Lose in Strasbourg, try Geneva: Mann Singh and the right to wear a turban

What now seems like aeons ago, in Mann Singh v France [2008] ECHR 1523 the ECtHR unanimously declared inadmissible a claim by Mr Shingara Mann Singh, a French national, that the domestic requirement that a photograph intended for use on a driving licence should show the subject “bareheaded and facing forward” discriminated against practising Sikhs. He had argued that refusing to allow him to wear his turban in the photograph to be used on his licence violated his rights under Articles 8 (private and family life), 9 (thought, conscience and religion) and 14 (discrimination) ECHR.

Having had no success in Strasbourg, Mr Mann Singh decided to try another route – Geneva  –  on a very similar issue. In Shingara Mann Singh v France [2013] UN Human Rights Committee CCPR/C/108/D/1928/2010, published on 26 September, he complained that when he had attempted to renew his passport for the fourth time in 2005 with a photograph showing him wearing his turban, the local prefecture rejected his application because the photograph did not conform with the provisions of Décret no 2001-185 of 26 February 2001 on issuing and renewing passports, Article 5 of which requires identity photographs to be “face-on, bareheaded, in 35 x 45 mm format, recent, and an accurate likeness” [de face, tête nue, de format 35 x 45 mm, récentes et parfaitement ressemblantes].

On this occasion he did not take his case to the Conseil d’Etat because in December 2006 it had ruled against him on the driver’s licence issue. He therefore considered it futile to bring the passport case to the Conseil and the ECtHR because the arguments were the same as before; and he contended – successfully –  that domestic remedies had in effect been exhausted.

He maintained that the turban was an integral part of a Sikh’s faith and identity and that to oblige a Sikh to remove his turban was as humiliating as obliging someone to remove his trousers in public. Moreover, a number of countries recognised the dual religious and personal significance of the turban and had adopted specific measures to protect the dignity and religious freedom of devout Sikhs. In short, the requirement in Decree No. 2001-185 violated his rights under Articles 2 (discrimination and effective remedy), 12 (liberty of movement), 18 (freedom of thought, conscience and religion) and 26 (equal protection before the law) of the International Covenant on Civil and Political Rights.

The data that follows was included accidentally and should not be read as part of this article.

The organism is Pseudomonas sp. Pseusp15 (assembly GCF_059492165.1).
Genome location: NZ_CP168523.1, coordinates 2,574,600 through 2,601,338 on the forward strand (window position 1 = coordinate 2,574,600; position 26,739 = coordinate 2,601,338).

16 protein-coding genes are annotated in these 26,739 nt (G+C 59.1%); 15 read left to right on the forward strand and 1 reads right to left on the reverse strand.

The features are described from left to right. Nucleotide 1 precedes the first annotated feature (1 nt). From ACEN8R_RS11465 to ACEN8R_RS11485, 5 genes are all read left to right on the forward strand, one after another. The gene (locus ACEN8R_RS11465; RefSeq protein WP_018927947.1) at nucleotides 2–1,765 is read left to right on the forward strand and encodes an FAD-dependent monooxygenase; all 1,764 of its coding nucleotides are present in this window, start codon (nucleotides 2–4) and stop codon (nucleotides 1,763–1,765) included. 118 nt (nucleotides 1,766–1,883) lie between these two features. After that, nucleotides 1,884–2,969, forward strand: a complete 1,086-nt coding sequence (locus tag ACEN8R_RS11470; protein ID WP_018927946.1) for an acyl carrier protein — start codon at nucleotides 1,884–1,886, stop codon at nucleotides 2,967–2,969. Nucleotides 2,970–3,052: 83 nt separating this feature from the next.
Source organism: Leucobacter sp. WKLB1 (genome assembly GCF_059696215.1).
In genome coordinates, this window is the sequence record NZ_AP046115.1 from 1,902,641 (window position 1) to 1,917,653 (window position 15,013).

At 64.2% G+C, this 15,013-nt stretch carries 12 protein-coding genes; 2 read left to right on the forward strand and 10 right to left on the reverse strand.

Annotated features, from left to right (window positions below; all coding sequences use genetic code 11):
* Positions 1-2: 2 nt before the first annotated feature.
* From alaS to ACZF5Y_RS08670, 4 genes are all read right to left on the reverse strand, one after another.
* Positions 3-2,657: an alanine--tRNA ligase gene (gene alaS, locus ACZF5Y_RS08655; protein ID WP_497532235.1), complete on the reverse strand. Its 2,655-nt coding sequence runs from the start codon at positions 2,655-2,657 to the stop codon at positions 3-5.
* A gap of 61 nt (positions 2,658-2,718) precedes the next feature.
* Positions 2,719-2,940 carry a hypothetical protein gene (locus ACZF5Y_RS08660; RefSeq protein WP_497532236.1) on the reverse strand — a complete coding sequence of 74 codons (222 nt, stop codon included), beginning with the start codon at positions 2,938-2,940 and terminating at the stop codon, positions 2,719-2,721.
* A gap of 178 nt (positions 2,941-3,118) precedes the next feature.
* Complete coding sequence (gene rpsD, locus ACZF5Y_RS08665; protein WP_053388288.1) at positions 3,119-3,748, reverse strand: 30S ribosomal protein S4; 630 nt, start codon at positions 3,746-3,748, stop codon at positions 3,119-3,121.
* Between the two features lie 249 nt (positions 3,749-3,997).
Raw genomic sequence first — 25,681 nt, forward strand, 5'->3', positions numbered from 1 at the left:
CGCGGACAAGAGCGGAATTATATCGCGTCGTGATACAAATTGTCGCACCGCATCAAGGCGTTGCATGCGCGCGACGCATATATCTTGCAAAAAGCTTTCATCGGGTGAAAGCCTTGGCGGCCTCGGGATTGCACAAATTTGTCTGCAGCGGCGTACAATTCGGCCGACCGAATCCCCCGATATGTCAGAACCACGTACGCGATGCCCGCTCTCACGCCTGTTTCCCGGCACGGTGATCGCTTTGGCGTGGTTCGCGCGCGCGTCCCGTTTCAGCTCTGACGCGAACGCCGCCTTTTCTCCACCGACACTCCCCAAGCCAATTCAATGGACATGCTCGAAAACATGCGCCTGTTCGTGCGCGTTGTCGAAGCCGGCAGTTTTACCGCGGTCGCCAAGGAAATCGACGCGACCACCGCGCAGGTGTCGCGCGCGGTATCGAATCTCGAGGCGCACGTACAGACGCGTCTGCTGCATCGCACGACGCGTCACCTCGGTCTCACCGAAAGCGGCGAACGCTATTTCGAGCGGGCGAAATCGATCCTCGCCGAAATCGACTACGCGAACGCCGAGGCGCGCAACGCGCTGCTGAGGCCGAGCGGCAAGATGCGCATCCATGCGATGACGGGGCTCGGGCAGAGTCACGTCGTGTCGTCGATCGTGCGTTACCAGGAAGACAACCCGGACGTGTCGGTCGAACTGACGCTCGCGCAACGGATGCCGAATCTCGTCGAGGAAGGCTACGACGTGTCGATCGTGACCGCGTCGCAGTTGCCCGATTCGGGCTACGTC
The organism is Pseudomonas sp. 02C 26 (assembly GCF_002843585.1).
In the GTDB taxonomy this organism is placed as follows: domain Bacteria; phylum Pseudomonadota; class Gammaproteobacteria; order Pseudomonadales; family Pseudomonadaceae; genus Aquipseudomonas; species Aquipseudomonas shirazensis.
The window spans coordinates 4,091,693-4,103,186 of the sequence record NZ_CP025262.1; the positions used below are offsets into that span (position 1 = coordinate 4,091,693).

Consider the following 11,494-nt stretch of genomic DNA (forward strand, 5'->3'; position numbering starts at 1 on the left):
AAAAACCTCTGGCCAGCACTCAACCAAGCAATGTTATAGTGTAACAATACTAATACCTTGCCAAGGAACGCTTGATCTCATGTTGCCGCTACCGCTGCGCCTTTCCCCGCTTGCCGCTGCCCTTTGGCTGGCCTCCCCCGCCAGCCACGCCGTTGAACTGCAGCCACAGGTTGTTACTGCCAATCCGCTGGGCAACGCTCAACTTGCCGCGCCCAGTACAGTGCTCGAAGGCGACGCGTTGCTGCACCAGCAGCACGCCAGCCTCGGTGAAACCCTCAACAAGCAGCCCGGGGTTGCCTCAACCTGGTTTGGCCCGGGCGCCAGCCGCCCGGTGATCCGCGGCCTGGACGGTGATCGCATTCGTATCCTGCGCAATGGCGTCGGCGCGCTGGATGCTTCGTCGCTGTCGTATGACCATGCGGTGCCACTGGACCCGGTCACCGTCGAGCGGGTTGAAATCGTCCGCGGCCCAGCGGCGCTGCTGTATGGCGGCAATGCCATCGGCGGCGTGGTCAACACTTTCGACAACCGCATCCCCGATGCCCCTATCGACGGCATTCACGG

The Committee found in favour of Mr Mann Singh:

“The Committee observes …  that the State party has not explained why the wearing of a Sikh turban covering the top of the head and a portion of the forehead, but leaving the rest of the face clearly visible, would make it more difficult to identify the author, who wears his turban at all times, than if he were to appear bareheaded. Nor has the State party explained in specific terms how bareheaded identity photographs of people who always appear in public with their heads covered help to facilitate their identification in everyday life and to avert the risk of fraud or falsification of passports” [para 9.4].

The French Government had therefore failed to demonstrate that the limitation in Decree No. 2001-185 was necessary within the meaning of Article 18, paragraph 3, of the Covenant. Moreover:

“… even if the obligation to remove the turban for the identity photograph might be described as a one-time requirement, it would potentially interfere with the author’s freedom of religion on a continuing basis because he would always appear without his religious head covering in the identity photograph and could thus be compelled to remove his turban during identity checks” [para 9.5].

The Committee concluded that the disputed Decree was a disproportionate limitation on Mr Mann Singh’s freedom of religion, in violation of article 18 of the Covenant. It was not necessary to examine the complaint of a separate violation of the right to non-discrimination under Articles 2 and 26.


Two tribunals, similar facts, similar law, the same applicant – and opposite results. But should one be totally surprised? It happens every time a lower court is reversed on appeal: see, for example, the recent judgment in Methodist Conference v Preston [2013] UKSC 29 in which four Justices of the Supreme Court took precisely the opposite view from that of three judges in the Court of Appeal (and Lady Hale JSC dissenting).

Possibly what weighed most heavily with the UNHRC was that the effect of  Decree No. 2001-185 was that observant Sikh males would be unable to travel outside France because they would be unable to obtain a passport. Perhaps the ECtHR regarded inability to obtain a driving licence as of less importance – or simply conceded too great a margin of appreciation to the French Government.


There is an extremely interesting analytic post on this case by Saïla Ouald Chaib on Strasbourg Observers – to whom we are grateful for the lead.